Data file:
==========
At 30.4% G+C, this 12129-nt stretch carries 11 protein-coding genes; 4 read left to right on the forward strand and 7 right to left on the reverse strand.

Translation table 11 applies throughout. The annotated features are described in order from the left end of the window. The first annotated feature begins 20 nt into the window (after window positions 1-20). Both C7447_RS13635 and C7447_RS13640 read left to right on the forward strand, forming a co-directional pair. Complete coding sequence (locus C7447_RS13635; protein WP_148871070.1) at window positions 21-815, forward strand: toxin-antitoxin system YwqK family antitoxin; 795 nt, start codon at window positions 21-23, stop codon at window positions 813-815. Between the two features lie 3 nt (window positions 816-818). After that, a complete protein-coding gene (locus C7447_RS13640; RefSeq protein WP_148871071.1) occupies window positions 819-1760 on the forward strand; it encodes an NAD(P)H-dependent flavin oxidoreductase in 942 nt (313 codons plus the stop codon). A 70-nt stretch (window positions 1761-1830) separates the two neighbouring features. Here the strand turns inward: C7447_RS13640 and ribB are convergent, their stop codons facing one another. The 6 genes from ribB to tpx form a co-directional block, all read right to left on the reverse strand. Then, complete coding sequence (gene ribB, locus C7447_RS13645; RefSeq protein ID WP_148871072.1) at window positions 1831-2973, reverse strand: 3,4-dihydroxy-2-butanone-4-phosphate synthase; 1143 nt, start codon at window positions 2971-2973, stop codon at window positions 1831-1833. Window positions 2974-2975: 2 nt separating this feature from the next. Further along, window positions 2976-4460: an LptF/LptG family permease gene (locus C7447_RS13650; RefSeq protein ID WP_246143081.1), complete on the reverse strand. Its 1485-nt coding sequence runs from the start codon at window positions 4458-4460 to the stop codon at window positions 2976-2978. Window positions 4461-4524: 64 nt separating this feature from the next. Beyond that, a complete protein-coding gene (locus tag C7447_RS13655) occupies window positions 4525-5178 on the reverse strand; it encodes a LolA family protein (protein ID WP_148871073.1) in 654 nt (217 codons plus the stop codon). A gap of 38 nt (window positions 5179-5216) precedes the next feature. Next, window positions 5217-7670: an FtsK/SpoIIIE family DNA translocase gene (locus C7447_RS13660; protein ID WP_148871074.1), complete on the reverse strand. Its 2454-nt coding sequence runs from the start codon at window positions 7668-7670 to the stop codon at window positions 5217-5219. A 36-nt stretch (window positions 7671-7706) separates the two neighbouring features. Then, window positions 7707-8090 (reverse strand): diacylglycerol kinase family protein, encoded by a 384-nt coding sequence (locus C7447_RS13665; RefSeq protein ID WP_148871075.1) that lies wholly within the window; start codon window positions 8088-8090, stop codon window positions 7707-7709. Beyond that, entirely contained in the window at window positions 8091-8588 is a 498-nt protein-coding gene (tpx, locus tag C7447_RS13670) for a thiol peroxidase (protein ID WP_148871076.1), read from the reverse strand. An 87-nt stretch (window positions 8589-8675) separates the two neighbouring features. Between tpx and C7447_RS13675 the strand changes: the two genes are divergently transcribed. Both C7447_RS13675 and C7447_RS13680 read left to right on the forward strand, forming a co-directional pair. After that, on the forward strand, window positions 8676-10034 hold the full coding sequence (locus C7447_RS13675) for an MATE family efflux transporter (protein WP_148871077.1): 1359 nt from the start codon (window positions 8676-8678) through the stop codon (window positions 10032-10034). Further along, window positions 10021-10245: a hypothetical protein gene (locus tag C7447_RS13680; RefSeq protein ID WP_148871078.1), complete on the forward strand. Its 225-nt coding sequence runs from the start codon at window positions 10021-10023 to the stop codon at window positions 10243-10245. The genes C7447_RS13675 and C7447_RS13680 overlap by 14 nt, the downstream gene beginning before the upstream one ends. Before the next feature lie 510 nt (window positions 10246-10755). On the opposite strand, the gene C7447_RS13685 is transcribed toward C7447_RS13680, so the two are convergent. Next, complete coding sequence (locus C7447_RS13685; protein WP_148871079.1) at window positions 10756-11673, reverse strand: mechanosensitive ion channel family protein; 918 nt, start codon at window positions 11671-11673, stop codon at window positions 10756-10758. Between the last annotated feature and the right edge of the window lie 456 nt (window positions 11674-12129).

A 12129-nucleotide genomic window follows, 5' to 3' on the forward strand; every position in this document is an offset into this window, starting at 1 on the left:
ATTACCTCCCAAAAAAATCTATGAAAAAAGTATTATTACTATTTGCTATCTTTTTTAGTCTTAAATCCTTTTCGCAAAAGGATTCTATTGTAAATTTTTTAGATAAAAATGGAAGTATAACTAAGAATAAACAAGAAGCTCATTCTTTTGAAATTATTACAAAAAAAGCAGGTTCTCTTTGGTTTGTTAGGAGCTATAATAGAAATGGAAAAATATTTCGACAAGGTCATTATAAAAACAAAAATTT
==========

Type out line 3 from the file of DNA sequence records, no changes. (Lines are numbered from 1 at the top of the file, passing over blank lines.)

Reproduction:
A 12129-nucleotide genomic window follows, 5' to 3' on the forward strand; every position in this document is an offset into this window, starting at 1 on the left: